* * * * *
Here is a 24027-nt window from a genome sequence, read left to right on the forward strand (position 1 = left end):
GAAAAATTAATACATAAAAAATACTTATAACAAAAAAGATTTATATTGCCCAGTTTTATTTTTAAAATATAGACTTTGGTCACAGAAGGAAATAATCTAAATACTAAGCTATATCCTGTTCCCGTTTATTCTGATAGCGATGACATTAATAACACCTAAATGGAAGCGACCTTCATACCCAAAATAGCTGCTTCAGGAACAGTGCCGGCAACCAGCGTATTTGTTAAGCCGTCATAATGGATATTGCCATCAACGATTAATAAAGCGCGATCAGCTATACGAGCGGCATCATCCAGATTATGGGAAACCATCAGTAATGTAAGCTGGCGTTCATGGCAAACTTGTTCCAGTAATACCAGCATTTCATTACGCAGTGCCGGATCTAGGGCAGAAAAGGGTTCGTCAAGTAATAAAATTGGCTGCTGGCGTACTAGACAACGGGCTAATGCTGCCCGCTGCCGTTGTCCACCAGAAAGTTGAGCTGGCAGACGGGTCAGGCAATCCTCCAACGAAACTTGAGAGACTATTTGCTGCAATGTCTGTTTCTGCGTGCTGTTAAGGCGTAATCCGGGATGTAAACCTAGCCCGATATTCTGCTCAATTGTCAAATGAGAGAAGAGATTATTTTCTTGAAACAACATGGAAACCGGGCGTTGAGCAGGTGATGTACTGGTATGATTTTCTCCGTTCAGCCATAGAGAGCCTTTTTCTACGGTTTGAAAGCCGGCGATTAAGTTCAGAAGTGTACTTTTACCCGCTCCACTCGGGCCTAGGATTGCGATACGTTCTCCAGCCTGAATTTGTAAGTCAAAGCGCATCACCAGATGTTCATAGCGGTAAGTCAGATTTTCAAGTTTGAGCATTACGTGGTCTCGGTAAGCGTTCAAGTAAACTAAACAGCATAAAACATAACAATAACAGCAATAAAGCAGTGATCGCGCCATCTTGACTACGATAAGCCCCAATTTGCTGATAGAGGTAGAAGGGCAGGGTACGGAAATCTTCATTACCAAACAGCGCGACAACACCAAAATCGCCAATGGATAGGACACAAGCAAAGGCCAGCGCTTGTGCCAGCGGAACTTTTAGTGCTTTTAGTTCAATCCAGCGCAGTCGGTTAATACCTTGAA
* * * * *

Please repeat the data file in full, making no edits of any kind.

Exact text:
Here is a 24027-nt window from a genome sequence, read left to right on the forward strand (position 1 = left end):
GAAAAATTAATACATAAAAAATACTTATAACAAAAAAGATTTATATTGCCCAGTTTTATTTTTAAAATATAGACTTTGGTCACAGAAGGAAATAATCTAAATACTAAGCTATATCCTGTTCCCGTTTATTCTGATAGCGATGACATTAATAACACCTAAATGGAAGCGACCTTCATACCCAAAATAGCTGCTTCAGGAACAGTGCCGGCAACCAGCGTATTTGTTAAGCCGTCATAATGGATATTGCCATCAACGATTAATAAAGCGCGATCAGCTATACGAGCGGCATCATCCAGATTATGGGAAACCATCAGTAATGTAAGCTGGCGTTCATGGCAAACTTGTTCCAGTAATACCAGCATTTCATTACGCAGTGCCGGATCTAGGGCAGAAAAGGGTTCGTCAAGTAATAAAATTGGCTGCTGGCGTACTAGACAACGGGCTAATGCTGCCCGCTGCCGTTGTCCACCAGAAAGTTGAGCTGGCAGACGGGTCAGGCAATCCTCCAACGAAACTTGAGAGACTATTTGCTGCAATGTCTGTTTCTGCGTGCTGTTAAGGCGTAATCCGGGATGTAAACCTAGCCCGATATTCTGCTCAATTGTCAAATGAGAGAAGAGATTATTTTCTTGAAACAACATGGAAACCGGGCGTTGAGCAGGTGATGTACTGGTATGATTTTCTCCGTTCAGCCATAGAGAGCCTTTTTCTACGGTTTGAAAGCCGGCGATTAAGTTCAGAAGTGTACTTTTACCCGCTCCACTCGGGCCTAGGATTGCGATACGTTCTCCAGCCTGAATTTGTAAGTCAAAGCGCATCACCAGATGTTCATAGCGGTAAGTCAGATTTTCAAGTTTGAGCATTACGTGGTCTCGGTAAGCGTTCAAGTAAACTAAACAGCATAAAACATAACAATAACAGCAATAAAGCAGTGATCGCGCCATCTTGACTACGATAAGCCCCAATTTGCTGATAGAGGTAGAAGGGCAGGGTACGGAAATCTTCATTACCAAACAGCGCGACAACACCAAAATCGCCAATGGATAGGACACAAGCAAAGGCCAGCGCTTGTGCCAGCGGAACTTTTAGTGCTTTTAGTTCAATCCAGCGCAGTCGGTTAATACCTTGAA